Freya, a walrus, named after the goddess, Norse, of beauty and love, chases a duck, provokes a swan, feasts on molluscs, shrimps, crabs, lounges on pleasure boats  that strain under her bulk. The Oslo fjord is chosen as her summer residence after a long European tour: the Netherlands, Denmark and Sweden, making headlines between twenty-hour naps, so far  from the northerly latitudes of the Arctic, so far from home. People love a spectacle, a curiosity, and so, they flock to photograph the six hundred kilo beauty, everyone’s beloved Freya, stray too close, condemn her with affection, rob her with a grin and a flash. “The decision to euthanise was taken  on the basis of a global evaluation  of the persistent threat to human  security. We carefully examined all the possible solutions. We concluded  that we could not guarantee the wellbeing of the animal by any of the means available.” We end this bulletin with pure anti-news, a constant, like a stagnant war: beastly ego will scalp the ear

Fetch by Ben Banyard

At top of the path to the beach I show him the tennis ball. He crashes off a little way, jerks to a rigid stop, alert, envisages its flight ahead of him as it bounces down the steps to shingle. I launch it as far as I can and he darts away, wolfing the metres between him and his quarry. He pounces on it, already panting. I call to him, clap my hands, half believing it might work this time. After a thoughtful chew he clutches it in his jaws, trots off to where the waves lap, barks muffled by the ball. He drops it in the sea, bobs it like a Halloween apple, enjoys the taste of salt before the tide catches it, draws it away, back, then further, beyond the limit of his courage. --- Ben Banyard's third collection of poetry,  Hi-Viz , was published by Yaffle Press in November 2021. He edits  Black Nore Review  and blogs at  https://benbanyard. wordpress.com . 

I Wear Lipstick for the Following Reasons by Wendy Allen

I am proud of wearing something superfluous, I don’t need to reapply Ruby Woo, but I do, habitually, after coffee, after crying, when I fuck you, which I don’t, this is pure fantasy, something I want to do. I meet you in a car park of a National Trust Garden, hold your face, tell you I love you, stand between outstretched legs, reapply Ruby Woo . I want to see the red of my lipstick smeared on your face, for people to know just how much you make me red inside. --- Wendy Allen has been published in Poetry Wales and Ambit, and has poems forthcoming in Banshee, The Moth and The North. Her pamphlet, Plastic Tubed Little Bird, will be published in May 2023 by Broken Sleep.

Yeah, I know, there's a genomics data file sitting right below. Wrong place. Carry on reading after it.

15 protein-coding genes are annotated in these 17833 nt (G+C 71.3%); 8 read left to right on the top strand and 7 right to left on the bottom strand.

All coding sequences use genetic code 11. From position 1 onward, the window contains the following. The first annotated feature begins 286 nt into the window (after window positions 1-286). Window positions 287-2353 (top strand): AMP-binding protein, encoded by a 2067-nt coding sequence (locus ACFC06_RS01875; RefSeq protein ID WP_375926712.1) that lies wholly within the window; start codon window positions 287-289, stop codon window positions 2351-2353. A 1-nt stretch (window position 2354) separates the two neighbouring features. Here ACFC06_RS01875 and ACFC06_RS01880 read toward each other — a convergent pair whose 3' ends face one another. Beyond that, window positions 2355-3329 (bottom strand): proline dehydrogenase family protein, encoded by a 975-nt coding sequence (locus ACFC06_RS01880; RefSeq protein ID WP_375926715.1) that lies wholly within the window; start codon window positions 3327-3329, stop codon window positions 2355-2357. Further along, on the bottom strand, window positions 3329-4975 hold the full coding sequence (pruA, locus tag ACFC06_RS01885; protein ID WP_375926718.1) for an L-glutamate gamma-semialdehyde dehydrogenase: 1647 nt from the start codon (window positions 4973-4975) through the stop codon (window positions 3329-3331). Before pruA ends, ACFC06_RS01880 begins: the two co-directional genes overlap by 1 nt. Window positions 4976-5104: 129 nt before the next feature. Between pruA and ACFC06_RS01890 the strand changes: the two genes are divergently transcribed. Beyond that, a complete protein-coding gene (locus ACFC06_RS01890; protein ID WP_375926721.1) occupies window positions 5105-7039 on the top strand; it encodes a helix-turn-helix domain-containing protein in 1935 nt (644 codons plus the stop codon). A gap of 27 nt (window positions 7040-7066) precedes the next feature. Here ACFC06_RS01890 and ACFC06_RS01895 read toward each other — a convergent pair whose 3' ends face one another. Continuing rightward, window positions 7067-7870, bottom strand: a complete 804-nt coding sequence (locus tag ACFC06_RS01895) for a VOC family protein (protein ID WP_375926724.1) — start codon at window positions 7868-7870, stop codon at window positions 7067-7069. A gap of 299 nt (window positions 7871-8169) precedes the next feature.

Body Weight by Julie Stevens

When a body backfires, spits tar doesn’t work for you, take it off. Pack it with no light the shiniest ribbon, or it might whistle, start singing for escape. Now wait. Move away slowly, stop all clocks and listen − feel the mould, feel the surface of nothing. Know you’re safe. Take four glides and don’t look back open the door to outside, sail through, enjoy the release swing with it. --- Julie Stevens  writes poems that cover many themes, but often engages with the problems of disability.  She is widely published in places such as  Ink Sweat & Tears ,  Fly on the Wall Press  and  Acropolis Journal .  She has two published pamphlets:  Quicksand  (Dreich, 2020) and a Stickleback  Balancing Act  (The Hedgehog Poetry Press, 2021).  Her next collection  Step into the Dark  will be published by The Hedgehog Poetry Press later this year.  www.jumpingjulespoetry.com